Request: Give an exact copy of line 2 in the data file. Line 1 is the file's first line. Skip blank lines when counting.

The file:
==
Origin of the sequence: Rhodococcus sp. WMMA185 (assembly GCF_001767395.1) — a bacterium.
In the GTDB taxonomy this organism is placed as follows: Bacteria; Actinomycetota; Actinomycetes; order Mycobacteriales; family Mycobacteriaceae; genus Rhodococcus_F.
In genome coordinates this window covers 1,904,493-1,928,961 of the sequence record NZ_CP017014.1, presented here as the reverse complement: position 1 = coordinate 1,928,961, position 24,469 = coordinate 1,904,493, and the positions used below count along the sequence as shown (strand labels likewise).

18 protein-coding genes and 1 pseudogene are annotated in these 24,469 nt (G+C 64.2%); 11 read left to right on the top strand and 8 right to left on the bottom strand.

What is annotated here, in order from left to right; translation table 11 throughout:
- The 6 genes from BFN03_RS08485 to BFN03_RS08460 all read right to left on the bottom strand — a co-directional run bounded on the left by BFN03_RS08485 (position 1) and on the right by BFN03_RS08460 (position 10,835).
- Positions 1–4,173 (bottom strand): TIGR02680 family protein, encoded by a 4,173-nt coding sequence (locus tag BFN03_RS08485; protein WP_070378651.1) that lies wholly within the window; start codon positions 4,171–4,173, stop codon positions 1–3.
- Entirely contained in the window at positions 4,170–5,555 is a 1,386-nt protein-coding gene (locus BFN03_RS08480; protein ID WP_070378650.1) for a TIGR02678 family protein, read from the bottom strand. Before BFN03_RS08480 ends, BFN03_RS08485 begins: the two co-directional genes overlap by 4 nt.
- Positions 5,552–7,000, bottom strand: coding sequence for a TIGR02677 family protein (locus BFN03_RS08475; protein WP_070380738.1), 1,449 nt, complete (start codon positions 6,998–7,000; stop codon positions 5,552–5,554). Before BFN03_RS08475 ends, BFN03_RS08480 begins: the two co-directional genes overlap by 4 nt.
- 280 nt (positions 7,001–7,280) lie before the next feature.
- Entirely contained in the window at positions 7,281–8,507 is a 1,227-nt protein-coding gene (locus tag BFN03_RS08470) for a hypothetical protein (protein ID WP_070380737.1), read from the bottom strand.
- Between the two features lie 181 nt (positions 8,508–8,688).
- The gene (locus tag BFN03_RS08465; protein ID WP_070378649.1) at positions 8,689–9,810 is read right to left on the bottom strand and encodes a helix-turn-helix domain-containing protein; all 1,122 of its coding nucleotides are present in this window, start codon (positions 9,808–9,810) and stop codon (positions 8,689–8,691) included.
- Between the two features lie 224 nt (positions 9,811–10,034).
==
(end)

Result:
In the GTDB taxonomy this organism is placed as follows: Bacteria; Actinomycetota; Actinomycetes; order Mycobacteriales; family Mycobacteriaceae; genus Rhodococcus_F.